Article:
On January 26, police carried out mass arrests in Stavropol region to prevent ethnic Russians from rallying against the North Caucasians, arresting 87 people in the city of Nevinnomyssk. The protesters’ chief slogan was “Stavropol Is Not the Caucasus!” They demanded the introduction of a special migration regime in Stavropol region, its separation from the North Caucasian Federal District and even closing the administrative borders with the republics of the North Caucasus. The unregistered organization Novaya Sila (New Power) led the protests. The authorities’ reaction was harsh, and the protesters were apprehended before reaching the central square of the city where the rally was to have taken place (http://www.kommersant.ru/doc/2114620).
The planned rally in Nevinnomyssk was the first large-scale grassroots protest in southern Russia explicitly demanding that the Russian government separate the ethnic Russian population from the North Caucasus. When the North Caucasian Federal District was created in 2010, Stavropol appeared to be the only region in the district that had a predominantly ethnic Russian population. Since then various activist groups in Stavropol region have campaigned for the region’s separation from the North Caucasian Federal District, but Moscow has invariably rejected these demands. Ethnic Russians in Stavropol region complain that the North Caucasians bring crime with them and are changing the ethnic makeup of the region as ethnic Russians gradually leave and are replaced by North Caucasus natives. Stavropol region is the first stop for North Caucasians as they migrate from their home republics in search of jobs, a chance for a better life, and an escape from instability while remaining close to home.
For the Russian government, the presence of Stavropol region in the North Caucasian Federal District has both symbolic and practical meaning. On the one hand, through Stavropol region, Moscow retains the image of controlling the North Caucasus—for example, Moscow’s envoy to the region, Alexander Khloponin, officially resides in the city of Pyatigorsk, which is located in the southern part of Stavropol region. At the same time, Moscow’s hopes have been that Stavropol could become a melting pot for the North Caucasians. Stavropol region is almost as large as Dagestan with its population of nearly 3 million. Moreover, while Dagestan is the largest region in the North Caucasian Federal District, because it is ethnically fragmented, ethnic Russians in fact still comprise the largest ethnic group throughout all of the federal district. Yet, ethnic Russians increasingly seek insulation from the North Caucasus, and Stavropol region finds itself on the frontline of this movement.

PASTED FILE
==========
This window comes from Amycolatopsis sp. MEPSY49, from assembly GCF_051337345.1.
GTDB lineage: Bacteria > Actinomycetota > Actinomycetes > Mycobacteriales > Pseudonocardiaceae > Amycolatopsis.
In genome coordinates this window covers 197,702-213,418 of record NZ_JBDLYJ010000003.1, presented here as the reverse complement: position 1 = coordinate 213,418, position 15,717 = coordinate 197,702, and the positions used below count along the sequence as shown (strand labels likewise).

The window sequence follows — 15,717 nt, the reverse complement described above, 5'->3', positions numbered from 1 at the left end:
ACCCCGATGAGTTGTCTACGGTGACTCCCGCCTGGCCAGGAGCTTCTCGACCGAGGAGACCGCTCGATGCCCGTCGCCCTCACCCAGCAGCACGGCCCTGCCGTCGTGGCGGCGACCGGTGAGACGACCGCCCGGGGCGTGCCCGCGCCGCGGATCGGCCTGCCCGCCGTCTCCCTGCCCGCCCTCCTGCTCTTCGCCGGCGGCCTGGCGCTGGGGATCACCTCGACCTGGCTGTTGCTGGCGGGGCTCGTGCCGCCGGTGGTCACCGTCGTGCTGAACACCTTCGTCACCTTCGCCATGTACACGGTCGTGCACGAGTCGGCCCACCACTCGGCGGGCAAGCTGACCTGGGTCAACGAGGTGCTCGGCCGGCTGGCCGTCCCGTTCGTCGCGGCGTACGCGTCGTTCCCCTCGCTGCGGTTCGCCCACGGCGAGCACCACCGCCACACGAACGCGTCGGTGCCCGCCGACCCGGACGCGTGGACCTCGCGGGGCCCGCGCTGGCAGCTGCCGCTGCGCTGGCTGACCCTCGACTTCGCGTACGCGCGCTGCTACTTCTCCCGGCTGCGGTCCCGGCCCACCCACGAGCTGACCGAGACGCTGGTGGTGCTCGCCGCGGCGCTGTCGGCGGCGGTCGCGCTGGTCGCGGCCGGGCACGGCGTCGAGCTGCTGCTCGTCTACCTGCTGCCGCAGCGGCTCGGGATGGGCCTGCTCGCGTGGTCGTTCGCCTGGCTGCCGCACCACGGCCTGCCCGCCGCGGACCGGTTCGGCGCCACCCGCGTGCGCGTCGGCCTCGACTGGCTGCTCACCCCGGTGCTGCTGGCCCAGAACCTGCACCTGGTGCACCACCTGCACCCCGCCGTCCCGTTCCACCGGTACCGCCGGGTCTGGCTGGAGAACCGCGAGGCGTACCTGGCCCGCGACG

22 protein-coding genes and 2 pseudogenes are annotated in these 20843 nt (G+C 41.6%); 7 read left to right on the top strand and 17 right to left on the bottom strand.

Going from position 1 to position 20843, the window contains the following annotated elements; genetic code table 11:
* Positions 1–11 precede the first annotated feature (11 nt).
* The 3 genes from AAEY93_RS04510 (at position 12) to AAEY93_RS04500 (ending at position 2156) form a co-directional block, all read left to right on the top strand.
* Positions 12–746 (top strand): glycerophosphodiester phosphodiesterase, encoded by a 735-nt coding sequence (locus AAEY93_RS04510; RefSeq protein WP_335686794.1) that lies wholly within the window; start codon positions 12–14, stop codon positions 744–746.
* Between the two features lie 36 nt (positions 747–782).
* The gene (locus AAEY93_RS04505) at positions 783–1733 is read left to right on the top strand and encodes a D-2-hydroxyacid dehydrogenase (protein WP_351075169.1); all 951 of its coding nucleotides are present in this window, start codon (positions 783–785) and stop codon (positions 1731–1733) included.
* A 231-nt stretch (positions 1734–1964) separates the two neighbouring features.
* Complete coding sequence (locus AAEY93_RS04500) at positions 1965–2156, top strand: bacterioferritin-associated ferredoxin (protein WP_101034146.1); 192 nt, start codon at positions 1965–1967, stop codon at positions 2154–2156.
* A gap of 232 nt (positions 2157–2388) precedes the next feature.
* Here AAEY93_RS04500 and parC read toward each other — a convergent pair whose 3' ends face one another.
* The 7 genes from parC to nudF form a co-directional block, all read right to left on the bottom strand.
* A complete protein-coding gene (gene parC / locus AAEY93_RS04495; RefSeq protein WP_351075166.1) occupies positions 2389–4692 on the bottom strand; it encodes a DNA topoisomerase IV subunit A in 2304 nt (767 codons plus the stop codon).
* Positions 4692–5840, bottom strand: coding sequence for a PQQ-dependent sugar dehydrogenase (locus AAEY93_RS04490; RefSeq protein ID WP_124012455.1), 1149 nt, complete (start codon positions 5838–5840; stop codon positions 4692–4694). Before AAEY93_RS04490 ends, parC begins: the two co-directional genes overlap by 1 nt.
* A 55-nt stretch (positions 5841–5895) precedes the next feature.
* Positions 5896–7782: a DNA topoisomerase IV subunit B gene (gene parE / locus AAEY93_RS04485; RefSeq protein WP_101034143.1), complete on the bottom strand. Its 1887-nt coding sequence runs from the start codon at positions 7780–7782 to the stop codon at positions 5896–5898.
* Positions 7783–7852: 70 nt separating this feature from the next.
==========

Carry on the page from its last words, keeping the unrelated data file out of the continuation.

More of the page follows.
The trouble in Nevinnomyssk started last December 6, when an ethnic Russian resident, Nikolai Naumenko, got into a fistfight with an ethnic Chechen, Viskhan Akaev. Akaev, assisted by his brother, reportedly stabbed Naumenko to death and ran away. Even though Akaev and his brother were declared fugitives and put on the federal wanted list, they were not found. The Russian population of the Stavropol region accused the authorities of inaction and started to organize public protests. On December 22, 37 protesters were arrested, sparking further protests among residents of the city. Even nationalists from Ukraine arrived in Nevinnomyssk to support the uprising (http://www.ng.ru/regions/2013-01-25/6_stavropolie.html). Some Russian activists alleged that up to 400 people were arrested during a protest held on December 22. Police forces from Moscow, Stavropol city and St. Petersburg were reportedly dispatched to prevent the protesters from staging the public rally (http://via-midgard.info/news/srochno-nevinnomyssk-na-osadnom-polozhenii.htm).
It is not surprising that the Russian authorities were aghast as the protest spread among ethnic Russians in Stavropol region. Indeed, while difficult, it is possible for the Russian authorities to cope with separatism of the North Caucasians for the time being. However, it would be impossible for Moscow to withstand serious pressure from ethnic Russian groups and resist Russian separatism. While the authorities have suppressed the Russian protests for now, destabilizing processes are apparently going on under the radar of the mainstream media. A commentator on the website of the newspaper Kommersant alleged that Nevinnomyssk was experiencing “a hunt for vehicles with Chechen license plates. Under the best scenario [locals] refuse to refuel their cars and, in the worst, four vehicles have been burned, [along with] two trucks and two vans” (http://www.kommersant.ru/doc/2114620). Nevinnomyssk is located on the principal highway that connects all the republics of the North Caucasian Federal District to Krasnodar region and the rest of Russia.
Xenophobic attitudes are not an attribute of only ordinary people in Stavropol region. The authorities in the city of Stavropol expelled two Ingush students from the local university after they learned that the non-Russian students performed the traditional Caucasian dance known as the Lezginka in the streets of Stavropol. The students were accused of hooliganism and sent back to their home region, apparently without even an attempt to prosecute them for their “crime” (http://www.kavkaz-uzel.ru/articles/219326/). Although there is no official visa regime between Stavropol region and Ingushetia, in practice such a regime seems to be materializing.
While the Russian government resists popular Russian demands to restrict the inflow of migrants from the North Caucasus and CIS countries, local Russians in Stavropol, including the local authorities, appear to be taking preemptive measures already. So far Moscow has indicated little resolve to address the issue of Russian nationalism, which ultimately drives Russian separatism. Therefore, more such incidents are likely to follow in Stavropol region and elsewhere in Russia.